Court Defends Church's Freedom Against Fired Gay Employee

In a victory for religious freedom, a federal judge ruled in favor of the Roman Catholic Archdiocese of Chicago against a former employee, Colin Collette. Collette sued the church for discrimination last year after being fired as a result of announcing his same-sex “engagement” on Facebook in 2014.

“Colin Collette knew what the house rules of the Catholic Church were before he announced his ‘engagement’ to his boyfriend in 2014, so he should not have been surprised when the parish he worked for fired him,” Catholic League President Bill Donohue declared in a statement praising the ruling. When Collette was dismissed in 2014, then-Archbishop of Chicago Francis Cardinal George said the gay man was fired for his “participation in a form of union that cannot be recognized as a sacrament by the Church.”

Collette, who served as music director at Holy Family Catholic Community for 17 years, told The Chicago Tribune he felt a “sense of abandonment by the church.” On March 3, 2016, he sued the church seeking reinstatement of his job, lost wages, and damages.

On April 18, 2017, U.S. District Court Judge Thomas P. Kocoras ruled against Collette, dismissing the lawsuit and upholding the church’s religious freedom over hiring and firing. (The decision was announced last week.) Kocoras rooted the church’s freedom in the First Amendment, but he also cited the 2012 Supreme Court case Hosanna-Tabor Evangelical Lutheran Church and School v. EEOC.

That case underscored the “ministerial exception,” which “precludes application of [employment discrimination] legislation to claims concerning the employment relationship between a religious institution and its ministers.” The case centered on the question of whether or not Collette, who served as the music minister, qualified as a “minister” for such exceptions.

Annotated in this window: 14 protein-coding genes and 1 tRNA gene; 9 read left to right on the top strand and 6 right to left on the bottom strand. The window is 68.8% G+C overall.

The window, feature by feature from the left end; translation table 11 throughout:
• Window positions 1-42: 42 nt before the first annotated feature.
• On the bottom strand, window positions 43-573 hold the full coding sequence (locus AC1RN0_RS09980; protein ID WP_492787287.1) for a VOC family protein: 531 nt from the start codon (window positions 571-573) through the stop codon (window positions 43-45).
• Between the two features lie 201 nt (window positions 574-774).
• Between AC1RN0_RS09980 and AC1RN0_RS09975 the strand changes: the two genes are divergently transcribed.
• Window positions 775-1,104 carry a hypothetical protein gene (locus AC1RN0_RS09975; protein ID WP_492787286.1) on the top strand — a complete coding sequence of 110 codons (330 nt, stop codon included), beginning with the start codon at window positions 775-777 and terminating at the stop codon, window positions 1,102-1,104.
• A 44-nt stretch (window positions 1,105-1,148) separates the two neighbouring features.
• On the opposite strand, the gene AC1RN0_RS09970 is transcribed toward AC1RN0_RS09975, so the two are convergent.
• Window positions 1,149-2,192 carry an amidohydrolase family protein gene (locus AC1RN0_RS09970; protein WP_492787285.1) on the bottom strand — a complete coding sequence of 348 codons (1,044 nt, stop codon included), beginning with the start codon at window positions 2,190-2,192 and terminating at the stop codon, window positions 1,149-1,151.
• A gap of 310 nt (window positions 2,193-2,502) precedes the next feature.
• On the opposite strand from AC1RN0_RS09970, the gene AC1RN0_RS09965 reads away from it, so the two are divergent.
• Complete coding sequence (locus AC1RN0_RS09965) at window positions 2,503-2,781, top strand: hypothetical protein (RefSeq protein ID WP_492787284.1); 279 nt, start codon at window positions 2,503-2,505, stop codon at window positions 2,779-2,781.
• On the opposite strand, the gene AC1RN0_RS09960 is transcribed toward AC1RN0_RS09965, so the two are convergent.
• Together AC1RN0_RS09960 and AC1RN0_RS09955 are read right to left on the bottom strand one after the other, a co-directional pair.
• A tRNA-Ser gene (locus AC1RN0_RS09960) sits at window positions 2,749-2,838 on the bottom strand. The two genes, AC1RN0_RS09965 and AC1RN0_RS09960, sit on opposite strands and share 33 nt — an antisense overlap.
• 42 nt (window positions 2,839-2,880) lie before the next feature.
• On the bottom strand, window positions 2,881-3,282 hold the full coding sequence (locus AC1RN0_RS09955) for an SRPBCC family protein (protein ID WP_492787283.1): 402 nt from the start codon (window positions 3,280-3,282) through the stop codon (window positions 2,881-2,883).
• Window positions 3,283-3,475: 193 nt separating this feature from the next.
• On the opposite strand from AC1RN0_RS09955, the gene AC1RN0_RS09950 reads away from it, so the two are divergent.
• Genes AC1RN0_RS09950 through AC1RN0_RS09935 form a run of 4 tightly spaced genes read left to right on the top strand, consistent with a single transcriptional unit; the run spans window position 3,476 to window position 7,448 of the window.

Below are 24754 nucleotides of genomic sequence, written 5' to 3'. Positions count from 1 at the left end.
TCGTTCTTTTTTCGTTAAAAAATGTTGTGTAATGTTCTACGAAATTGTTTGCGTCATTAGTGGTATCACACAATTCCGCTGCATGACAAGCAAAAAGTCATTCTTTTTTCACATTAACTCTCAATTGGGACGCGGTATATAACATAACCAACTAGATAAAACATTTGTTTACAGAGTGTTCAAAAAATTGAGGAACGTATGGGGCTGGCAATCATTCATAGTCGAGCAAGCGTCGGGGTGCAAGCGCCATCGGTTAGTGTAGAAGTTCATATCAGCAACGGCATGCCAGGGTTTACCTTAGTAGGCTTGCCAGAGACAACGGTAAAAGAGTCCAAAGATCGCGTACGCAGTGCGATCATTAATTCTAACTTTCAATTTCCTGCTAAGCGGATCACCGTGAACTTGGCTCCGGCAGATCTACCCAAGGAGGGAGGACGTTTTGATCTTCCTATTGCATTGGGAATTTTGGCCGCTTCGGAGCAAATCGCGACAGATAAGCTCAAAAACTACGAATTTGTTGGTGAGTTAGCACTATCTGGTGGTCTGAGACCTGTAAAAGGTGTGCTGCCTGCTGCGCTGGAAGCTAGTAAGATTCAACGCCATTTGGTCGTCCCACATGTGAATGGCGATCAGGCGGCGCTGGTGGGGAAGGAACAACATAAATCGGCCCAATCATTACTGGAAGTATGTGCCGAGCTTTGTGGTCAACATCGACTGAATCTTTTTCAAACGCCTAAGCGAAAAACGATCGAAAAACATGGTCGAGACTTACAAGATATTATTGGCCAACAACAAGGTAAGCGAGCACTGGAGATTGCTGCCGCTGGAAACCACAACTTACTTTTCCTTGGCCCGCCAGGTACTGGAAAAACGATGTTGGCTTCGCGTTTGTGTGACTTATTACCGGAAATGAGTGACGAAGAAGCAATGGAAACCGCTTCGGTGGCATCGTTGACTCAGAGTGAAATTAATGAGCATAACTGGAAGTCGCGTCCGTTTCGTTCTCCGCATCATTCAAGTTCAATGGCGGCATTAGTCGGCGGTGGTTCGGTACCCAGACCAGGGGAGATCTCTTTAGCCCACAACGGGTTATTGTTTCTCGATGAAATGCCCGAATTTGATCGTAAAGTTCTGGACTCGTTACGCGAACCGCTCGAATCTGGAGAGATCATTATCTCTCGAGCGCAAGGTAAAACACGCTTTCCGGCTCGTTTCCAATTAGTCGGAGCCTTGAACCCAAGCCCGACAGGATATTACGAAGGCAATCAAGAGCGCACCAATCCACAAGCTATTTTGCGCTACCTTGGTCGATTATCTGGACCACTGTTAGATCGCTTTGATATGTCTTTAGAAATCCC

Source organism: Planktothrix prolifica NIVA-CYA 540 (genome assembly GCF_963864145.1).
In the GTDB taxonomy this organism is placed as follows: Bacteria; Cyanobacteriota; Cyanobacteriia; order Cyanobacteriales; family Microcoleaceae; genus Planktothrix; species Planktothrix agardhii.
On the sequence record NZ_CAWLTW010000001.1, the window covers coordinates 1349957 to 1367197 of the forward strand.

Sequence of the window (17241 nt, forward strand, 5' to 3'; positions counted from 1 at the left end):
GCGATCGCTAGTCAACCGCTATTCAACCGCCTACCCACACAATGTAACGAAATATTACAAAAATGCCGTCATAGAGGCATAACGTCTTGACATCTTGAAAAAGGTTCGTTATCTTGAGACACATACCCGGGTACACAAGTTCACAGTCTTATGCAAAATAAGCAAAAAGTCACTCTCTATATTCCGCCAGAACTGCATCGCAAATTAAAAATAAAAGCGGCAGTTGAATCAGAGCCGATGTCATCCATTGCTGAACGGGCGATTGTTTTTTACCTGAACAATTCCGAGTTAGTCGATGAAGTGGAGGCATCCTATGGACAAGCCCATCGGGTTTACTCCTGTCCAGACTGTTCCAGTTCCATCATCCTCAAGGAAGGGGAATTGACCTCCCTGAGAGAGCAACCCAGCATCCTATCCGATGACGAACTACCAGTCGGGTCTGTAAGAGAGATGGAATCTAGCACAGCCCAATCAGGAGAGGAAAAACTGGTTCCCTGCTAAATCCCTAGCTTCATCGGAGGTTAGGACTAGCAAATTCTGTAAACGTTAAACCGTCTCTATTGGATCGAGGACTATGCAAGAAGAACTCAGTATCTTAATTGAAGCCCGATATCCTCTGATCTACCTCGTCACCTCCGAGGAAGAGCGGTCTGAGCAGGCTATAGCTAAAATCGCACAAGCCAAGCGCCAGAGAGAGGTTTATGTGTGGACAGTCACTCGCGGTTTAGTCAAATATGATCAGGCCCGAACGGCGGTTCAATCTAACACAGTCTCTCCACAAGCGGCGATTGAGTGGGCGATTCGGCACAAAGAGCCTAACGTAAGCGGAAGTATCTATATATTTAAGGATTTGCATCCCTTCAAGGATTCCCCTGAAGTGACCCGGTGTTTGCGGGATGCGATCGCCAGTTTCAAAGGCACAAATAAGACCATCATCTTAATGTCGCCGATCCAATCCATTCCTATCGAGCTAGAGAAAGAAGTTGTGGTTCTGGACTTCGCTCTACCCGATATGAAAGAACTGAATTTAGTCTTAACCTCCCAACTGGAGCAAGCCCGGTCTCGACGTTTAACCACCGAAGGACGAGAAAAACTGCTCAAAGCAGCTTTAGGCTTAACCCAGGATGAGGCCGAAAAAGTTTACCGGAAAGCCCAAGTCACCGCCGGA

Collette argued that he was not a minister but “a highly educated lay person.” But Kocaras explained that the legal definition of a minister does not rely on ordination but on “the function of the position.” The judge ruled that “by playing music at church services, Collette served an integral role in the celebration of mass,” since his “musical performances furthered the mission of the church and helped convey its message to the congregants.”

Since music plays a vital role in worship at a Catholic mass, the music director is “critical to the spiritual and pastoral mission of the church,” and therefore the church is not required to abide by discrimination law.

Collette attacked Kocoras, telling the Tribune that the decision “flies in such contradiction to the wonderful things that are coming out of Rome. the pope is speaking about unity and love, and here we are creating a church of fear and division.”

Collette’s attorney Kerry Lavelle said in a statement Wednesday that the Catholic Church has “chosen to stand behind its ministerial exception to discriminate against members of the gay community.”

“That someone of [Collette’s] commitment and ability is prevented from pursuing their career in this day and age is a sign of how far some institutions have to go in accepting all members of society, and demonstrates that there are still many individuals who are not granted equal rights in the workplace,” Lavelle added.